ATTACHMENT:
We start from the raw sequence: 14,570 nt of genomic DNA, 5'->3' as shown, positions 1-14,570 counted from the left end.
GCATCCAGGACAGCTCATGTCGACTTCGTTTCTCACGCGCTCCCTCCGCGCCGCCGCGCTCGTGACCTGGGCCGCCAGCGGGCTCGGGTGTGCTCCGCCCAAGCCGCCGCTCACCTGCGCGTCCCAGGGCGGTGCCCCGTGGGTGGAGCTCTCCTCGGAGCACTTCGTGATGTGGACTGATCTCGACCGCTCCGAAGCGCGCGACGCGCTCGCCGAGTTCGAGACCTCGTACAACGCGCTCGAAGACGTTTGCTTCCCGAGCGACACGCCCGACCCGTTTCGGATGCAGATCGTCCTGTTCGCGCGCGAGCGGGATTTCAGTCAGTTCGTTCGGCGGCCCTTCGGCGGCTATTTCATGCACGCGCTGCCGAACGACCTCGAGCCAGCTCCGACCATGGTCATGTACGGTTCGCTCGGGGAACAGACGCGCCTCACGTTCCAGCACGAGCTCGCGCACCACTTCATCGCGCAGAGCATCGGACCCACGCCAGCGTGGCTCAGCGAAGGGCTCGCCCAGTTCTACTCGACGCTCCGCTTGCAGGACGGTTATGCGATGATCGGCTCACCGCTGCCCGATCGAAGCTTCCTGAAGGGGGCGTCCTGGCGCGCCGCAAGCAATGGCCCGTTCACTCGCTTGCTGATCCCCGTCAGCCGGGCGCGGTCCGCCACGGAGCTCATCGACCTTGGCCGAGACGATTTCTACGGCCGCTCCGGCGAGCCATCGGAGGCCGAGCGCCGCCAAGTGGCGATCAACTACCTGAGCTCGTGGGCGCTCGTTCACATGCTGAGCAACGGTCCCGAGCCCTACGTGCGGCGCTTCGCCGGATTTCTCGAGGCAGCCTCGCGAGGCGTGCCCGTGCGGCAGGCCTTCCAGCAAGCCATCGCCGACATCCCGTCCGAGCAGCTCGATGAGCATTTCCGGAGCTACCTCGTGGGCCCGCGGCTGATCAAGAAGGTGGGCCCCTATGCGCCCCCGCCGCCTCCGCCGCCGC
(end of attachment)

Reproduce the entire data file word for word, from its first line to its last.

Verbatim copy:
We start from the raw sequence: 14,570 nt of genomic DNA, 5'->3' as shown, positions 1-14,570 counted from the left end.
GCATCCAGGACAGCTCATGTCGACTTCGTTTCTCACGCGCTCCCTCCGCGCCGCCGCGCTCGTGACCTGGGCCGCCAGCGGGCTCGGGTGTGCTCCGCCCAAGCCGCCGCTCACCTGCGCGTCCCAGGGCGGTGCCCCGTGGGTGGAGCTCTCCTCGGAGCACTTCGTGATGTGGACTGATCTCGACCGCTCCGAAGCGCGCGACGCGCTCGCCGAGTTCGAGACCTCGTACAACGCGCTCGAAGACGTTTGCTTCCCGAGCGACACGCCCGACCCGTTTCGGATGCAGATCGTCCTGTTCGCGCGCGAGCGGGATTTCAGTCAGTTCGTTCGGCGGCCCTTCGGCGGCTATTTCATGCACGCGCTGCCGAACGACCTCGAGCCAGCTCCGACCATGGTCATGTACGGTTCGCTCGGGGAACAGACGCGCCTCACGTTCCAGCACGAGCTCGCGCACCACTTCATCGCGCAGAGCATCGGACCCACGCCAGCGTGGCTCAGCGAAGGGCTCGCCCAGTTCTACTCGACGCTCCGCTTGCAGGACGGTTATGCGATGATCGGCTCACCGCTGCCCGATCGAAGCTTCCTGAAGGGGGCGTCCTGGCGCGCCGCAAGCAATGGCCCGTTCACTCGCTTGCTGATCCCCGTCAGCCGGGCGCGGTCCGCCACGGAGCTCATCGACCTTGGCCGAGACGATTTCTACGGCCGCTCCGGCGAGCCATCGGAGGCCGAGCGCCGCCAAGTGGCGATCAACTACCTGAGCTCGTGGGCGCTCGTTCACATGCTGAGCAACGGTCCCGAGCCCTACGTGCGGCGCTTCGCCGGATTTCTCGAGGCAGCCTCGCGAGGCGTGCCCGTGCGGCAGGCCTTCCAGCAAGCCATCGCCGACATCCCGTCCGAGCAGCTCGATGAGCATTTCCGGAGCTACCTCGTGGGCCCGCGGCTGATCAAGAAGGTGGGCCCCTATGCGCCCCCGCCGCCTCCGCCGCCGC